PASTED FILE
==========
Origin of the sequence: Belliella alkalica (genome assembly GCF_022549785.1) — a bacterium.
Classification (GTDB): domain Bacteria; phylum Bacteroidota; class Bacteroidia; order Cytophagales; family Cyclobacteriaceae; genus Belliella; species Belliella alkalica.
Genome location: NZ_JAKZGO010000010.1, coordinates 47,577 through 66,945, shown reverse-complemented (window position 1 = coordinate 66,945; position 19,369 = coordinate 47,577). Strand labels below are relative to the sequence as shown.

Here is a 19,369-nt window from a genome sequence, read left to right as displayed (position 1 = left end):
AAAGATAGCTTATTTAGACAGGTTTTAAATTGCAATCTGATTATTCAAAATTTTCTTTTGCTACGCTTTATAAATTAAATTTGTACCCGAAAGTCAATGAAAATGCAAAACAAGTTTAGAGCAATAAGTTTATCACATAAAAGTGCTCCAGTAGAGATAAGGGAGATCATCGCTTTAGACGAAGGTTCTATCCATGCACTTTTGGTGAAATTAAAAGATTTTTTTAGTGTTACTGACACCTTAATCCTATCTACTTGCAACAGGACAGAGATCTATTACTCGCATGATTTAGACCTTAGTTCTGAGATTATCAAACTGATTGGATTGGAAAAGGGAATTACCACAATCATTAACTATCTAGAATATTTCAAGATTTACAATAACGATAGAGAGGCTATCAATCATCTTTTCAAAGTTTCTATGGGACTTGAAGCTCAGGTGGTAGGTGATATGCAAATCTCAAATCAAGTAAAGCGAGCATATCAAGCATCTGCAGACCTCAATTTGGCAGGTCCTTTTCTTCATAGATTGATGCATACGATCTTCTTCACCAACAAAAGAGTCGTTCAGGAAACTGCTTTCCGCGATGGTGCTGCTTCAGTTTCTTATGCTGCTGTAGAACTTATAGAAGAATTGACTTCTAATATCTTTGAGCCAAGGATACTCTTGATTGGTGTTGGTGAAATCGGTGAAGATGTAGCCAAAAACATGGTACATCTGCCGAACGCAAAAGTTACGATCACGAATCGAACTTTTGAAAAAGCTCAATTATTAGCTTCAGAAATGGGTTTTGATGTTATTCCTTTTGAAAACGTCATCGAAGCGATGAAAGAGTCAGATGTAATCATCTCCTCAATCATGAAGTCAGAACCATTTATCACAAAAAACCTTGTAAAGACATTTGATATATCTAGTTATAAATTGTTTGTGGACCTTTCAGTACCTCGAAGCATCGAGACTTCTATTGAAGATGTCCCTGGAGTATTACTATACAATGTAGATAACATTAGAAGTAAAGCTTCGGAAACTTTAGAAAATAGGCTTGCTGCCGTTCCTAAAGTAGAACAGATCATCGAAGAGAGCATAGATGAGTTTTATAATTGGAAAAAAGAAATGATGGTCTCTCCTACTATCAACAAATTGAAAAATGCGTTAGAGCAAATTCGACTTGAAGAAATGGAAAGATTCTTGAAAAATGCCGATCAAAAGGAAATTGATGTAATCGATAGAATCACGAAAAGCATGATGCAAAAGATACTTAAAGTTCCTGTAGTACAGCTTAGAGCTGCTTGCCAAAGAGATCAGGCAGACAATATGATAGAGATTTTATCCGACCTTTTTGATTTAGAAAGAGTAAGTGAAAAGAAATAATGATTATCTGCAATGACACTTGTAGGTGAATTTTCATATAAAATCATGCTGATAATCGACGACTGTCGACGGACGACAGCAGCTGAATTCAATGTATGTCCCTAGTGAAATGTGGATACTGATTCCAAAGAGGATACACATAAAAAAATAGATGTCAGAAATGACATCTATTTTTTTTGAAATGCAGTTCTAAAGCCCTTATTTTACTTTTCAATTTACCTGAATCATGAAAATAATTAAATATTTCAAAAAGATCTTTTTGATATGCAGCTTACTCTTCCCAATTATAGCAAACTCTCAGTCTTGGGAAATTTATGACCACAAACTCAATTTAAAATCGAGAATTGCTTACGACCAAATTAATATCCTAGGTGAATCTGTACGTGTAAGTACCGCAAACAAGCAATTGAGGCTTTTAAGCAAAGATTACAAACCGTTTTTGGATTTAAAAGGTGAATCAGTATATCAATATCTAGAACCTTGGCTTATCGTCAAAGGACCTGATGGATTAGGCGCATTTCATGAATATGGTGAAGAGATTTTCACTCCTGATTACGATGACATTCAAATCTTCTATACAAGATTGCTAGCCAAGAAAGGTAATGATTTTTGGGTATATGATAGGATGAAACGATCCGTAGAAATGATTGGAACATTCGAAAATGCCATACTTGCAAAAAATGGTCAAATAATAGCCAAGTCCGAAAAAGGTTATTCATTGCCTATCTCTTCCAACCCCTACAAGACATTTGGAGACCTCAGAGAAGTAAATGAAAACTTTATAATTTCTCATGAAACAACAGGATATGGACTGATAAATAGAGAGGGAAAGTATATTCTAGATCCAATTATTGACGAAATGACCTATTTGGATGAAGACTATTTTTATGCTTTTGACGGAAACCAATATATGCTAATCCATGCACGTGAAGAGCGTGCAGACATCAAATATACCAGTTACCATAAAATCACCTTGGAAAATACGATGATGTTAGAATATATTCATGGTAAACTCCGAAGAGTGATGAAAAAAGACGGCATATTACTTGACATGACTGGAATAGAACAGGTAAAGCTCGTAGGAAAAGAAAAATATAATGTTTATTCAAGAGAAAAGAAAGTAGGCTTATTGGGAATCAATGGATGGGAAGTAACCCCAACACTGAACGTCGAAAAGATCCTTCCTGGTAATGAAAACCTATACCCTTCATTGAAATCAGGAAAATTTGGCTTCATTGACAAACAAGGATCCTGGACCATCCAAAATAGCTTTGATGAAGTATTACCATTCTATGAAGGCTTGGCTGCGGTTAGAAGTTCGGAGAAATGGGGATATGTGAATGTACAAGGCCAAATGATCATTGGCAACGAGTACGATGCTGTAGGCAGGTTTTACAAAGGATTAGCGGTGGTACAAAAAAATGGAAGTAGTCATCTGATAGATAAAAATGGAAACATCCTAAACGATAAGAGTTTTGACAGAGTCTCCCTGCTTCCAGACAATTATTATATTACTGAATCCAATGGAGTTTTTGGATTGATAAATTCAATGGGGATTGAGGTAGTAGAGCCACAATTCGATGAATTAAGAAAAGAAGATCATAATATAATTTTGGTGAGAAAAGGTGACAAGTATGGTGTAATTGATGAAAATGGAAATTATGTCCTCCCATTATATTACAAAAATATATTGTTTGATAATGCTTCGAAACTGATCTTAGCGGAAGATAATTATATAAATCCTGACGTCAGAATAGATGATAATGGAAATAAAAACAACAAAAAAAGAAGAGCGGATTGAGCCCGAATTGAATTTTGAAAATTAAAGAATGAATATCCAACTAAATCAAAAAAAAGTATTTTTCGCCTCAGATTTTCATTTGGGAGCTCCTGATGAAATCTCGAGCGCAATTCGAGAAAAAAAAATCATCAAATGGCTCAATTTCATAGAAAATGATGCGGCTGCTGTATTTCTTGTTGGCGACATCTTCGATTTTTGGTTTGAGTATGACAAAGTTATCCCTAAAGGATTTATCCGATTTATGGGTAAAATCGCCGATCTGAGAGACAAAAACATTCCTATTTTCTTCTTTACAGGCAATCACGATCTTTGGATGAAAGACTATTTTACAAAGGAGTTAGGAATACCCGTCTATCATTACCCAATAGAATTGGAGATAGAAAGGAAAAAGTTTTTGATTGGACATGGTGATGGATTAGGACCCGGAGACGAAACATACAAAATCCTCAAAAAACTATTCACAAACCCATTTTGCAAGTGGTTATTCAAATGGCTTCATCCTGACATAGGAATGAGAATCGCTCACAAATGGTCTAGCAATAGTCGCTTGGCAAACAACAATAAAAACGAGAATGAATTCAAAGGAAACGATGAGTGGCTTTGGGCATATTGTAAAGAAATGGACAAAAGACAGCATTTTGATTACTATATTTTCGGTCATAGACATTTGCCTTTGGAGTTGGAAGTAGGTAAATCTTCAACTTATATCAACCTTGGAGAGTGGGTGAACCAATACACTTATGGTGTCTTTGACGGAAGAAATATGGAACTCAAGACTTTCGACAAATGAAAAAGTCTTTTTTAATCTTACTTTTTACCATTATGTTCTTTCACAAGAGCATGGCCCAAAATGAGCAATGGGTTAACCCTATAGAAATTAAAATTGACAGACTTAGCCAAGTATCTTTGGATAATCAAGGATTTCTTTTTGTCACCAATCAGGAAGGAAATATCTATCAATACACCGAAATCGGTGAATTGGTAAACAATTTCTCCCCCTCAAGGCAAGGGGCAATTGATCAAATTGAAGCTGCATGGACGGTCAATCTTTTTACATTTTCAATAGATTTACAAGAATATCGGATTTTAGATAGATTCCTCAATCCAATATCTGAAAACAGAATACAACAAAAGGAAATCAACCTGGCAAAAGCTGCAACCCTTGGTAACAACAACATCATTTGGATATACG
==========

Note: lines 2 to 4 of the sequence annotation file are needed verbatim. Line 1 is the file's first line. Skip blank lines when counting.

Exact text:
Classification (GTDB): domain Bacteria; phylum Bacteroidota; class Bacteroidia; order Cytophagales; family Cyclobacteriaceae; genus Belliella; species Belliella alkalica.
Genome location: NZ_JAKZGO010000010.1, coordinates 47,577 through 66,945, shown reverse-complemented (window position 1 = coordinate 66,945; position 19,369 = coordinate 47,577). Strand labels below are relative to the sequence as shown.

Here is a 19,369-nt window from a genome sequence, read left to right as displayed (position 1 = left end):